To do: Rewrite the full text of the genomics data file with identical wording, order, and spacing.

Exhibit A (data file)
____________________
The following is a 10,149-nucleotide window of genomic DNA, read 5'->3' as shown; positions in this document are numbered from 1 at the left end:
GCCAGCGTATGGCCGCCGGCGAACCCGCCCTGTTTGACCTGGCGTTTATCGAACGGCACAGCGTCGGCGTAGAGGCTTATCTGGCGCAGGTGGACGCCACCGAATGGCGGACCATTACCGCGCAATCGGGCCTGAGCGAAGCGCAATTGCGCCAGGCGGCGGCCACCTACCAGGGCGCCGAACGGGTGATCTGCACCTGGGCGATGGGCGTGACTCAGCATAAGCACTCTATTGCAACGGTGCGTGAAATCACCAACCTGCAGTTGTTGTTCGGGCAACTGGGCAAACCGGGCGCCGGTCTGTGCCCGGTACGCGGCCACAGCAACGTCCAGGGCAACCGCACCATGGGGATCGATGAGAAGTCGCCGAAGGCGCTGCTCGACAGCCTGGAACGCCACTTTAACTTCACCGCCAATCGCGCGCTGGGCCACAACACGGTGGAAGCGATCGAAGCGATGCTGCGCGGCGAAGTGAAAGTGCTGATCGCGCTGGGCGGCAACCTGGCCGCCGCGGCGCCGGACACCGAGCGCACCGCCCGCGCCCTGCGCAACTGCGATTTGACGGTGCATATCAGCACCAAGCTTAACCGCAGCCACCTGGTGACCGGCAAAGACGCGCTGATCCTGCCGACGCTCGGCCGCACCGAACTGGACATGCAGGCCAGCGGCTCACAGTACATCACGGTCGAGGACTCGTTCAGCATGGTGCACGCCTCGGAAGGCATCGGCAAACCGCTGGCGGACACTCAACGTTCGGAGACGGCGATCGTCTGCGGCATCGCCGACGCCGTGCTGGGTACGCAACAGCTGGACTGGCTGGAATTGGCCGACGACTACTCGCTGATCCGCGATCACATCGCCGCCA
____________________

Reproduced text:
The following is a 10,149-nucleotide window of genomic DNA, read 5'->3' as shown; positions in this document are numbered from 1 at the left end:
GCCAGCGTATGGCCGCCGGCGAACCCGCCCTGTTTGACCTGGCGTTTATCGAACGGCACAGCGTCGGCGTAGAGGCTTATCTGGCGCAGGTGGACGCCACCGAATGGCGGACCATTACCGCGCAATCGGGCCTGAGCGAAGCGCAATTGCGCCAGGCGGCGGCCACCTACCAGGGCGCCGAACGGGTGATCTGCACCTGGGCGATGGGCGTGACTCAGCATAAGCACTCTATTGCAACGGTGCGTGAAATCACCAACCTGCAGTTGTTGTTCGGGCAACTGGGCAAACCGGGCGCCGGTCTGTGCCCGGTACGCGGCCACAGCAACGTCCAGGGCAACCGCACCATGGGGATCGATGAGAAGTCGCCGAAGGCGCTGCTCGACAGCCTGGAACGCCACTTTAACTTCACCGCCAATCGCGCGCTGGGCCACAACACGGTGGAAGCGATCGAAGCGATGCTGCGCGGCGAAGTGAAAGTGCTGATCGCGCTGGGCGGCAACCTGGCCGCCGCGGCGCCGGACACCGAGCGCACCGCCCGCGCCCTGCGCAACTGCGATTTGACGGTGCATATCAGCACCAAGCTTAACCGCAGCCACCTGGTGACCGGCAAAGACGCGCTGATCCTGCCGACGCTCGGCCGCACCGAACTGGACATGCAGGCCAGCGGCTCACAGTACATCACGGTCGAGGACTCGTTCAGCATGGTGCACGCCTCGGAAGGCATCGGCAAACCGCTGGCGGACACTCAACGTTCGGAGACGGCGATCGTCTGCGGCATCGCCGACGCCGTGCTGGGTACGCAACAGCTGGACTGGCTGGAATTGGCCGACGACTACTCGCTGATCCGCGATCACATCGCCGCCA